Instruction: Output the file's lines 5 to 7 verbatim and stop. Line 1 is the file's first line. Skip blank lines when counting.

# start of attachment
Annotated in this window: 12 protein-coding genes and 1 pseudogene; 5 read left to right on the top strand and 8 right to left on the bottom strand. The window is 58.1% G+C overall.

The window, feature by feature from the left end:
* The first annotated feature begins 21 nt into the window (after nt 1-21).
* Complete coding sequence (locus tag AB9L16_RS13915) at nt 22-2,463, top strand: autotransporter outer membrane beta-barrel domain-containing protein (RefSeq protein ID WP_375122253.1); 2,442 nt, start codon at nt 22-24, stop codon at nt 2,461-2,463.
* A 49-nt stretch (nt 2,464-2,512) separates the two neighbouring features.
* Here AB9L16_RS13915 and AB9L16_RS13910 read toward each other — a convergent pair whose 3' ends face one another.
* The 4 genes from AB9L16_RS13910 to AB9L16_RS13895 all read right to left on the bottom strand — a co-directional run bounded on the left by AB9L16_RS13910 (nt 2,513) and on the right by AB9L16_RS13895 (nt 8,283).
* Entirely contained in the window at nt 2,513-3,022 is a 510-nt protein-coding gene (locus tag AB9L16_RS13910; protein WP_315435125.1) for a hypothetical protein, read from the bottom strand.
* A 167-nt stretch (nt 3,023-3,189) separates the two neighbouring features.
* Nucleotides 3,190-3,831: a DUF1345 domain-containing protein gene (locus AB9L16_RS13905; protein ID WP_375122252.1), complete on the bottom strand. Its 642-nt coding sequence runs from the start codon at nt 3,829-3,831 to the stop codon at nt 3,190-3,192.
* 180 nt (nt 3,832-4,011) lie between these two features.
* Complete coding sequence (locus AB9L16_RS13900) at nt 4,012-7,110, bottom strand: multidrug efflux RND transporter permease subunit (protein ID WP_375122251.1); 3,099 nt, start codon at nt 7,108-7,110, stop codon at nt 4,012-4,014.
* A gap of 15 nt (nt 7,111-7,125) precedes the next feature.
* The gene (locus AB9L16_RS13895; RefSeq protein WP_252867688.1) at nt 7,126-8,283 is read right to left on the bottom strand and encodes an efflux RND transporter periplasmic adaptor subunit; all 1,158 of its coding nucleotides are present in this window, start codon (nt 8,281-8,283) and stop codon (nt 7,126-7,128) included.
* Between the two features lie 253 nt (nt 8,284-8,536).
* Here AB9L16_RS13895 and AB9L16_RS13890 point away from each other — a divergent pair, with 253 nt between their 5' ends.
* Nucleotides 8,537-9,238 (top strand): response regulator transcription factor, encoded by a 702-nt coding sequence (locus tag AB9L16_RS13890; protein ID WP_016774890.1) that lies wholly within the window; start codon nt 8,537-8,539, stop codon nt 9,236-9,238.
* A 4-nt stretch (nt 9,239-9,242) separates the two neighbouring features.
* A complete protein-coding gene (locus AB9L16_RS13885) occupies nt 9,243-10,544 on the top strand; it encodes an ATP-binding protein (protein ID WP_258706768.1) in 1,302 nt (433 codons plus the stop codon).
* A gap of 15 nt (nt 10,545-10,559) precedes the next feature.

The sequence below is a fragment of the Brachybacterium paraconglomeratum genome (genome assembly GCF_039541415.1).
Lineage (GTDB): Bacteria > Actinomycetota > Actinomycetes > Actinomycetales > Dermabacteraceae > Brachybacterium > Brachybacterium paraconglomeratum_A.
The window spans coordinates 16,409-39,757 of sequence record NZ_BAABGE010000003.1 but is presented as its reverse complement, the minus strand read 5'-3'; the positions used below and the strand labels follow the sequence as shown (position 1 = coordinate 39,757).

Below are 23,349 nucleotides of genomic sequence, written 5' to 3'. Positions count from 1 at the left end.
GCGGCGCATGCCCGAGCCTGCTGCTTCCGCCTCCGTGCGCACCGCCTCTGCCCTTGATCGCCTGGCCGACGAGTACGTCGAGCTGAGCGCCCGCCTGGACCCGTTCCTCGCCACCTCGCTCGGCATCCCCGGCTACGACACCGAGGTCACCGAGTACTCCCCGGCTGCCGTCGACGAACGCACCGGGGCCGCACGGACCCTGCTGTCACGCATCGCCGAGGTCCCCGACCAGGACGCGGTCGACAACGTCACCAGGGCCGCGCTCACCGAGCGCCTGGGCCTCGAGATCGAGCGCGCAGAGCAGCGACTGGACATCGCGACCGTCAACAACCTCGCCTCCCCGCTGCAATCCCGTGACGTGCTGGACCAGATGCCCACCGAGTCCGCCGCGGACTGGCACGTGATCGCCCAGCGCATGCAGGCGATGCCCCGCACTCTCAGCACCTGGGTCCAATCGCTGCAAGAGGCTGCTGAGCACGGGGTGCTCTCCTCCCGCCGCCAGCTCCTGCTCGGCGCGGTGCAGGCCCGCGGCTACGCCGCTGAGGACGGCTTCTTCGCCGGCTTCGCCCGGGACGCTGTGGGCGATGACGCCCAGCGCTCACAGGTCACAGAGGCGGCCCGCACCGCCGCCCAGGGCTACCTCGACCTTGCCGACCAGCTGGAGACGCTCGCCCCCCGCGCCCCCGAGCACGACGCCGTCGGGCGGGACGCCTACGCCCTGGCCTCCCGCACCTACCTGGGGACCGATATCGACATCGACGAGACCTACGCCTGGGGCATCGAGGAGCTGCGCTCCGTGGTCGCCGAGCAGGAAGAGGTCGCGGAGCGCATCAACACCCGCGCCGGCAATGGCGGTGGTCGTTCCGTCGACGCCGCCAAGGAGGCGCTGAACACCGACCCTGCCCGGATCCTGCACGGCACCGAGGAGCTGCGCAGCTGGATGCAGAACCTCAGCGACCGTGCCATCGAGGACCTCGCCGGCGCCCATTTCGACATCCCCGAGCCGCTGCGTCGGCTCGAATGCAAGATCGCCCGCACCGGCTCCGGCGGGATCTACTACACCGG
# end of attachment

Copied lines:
* A 49-nt stretch (nt 2,464-2,512) separates the two neighbouring features.
* Here AB9L16_RS13915 and AB9L16_RS13910 read toward each other — a convergent pair whose 3' ends face one another.
* The 4 genes from AB9L16_RS13910 to AB9L16_RS13895 all read right to left on the bottom strand — a co-directional run bounded on the left by AB9L16_RS13910 (nt 2,513) and on the right by AB9L16_RS13895 (nt 8,283).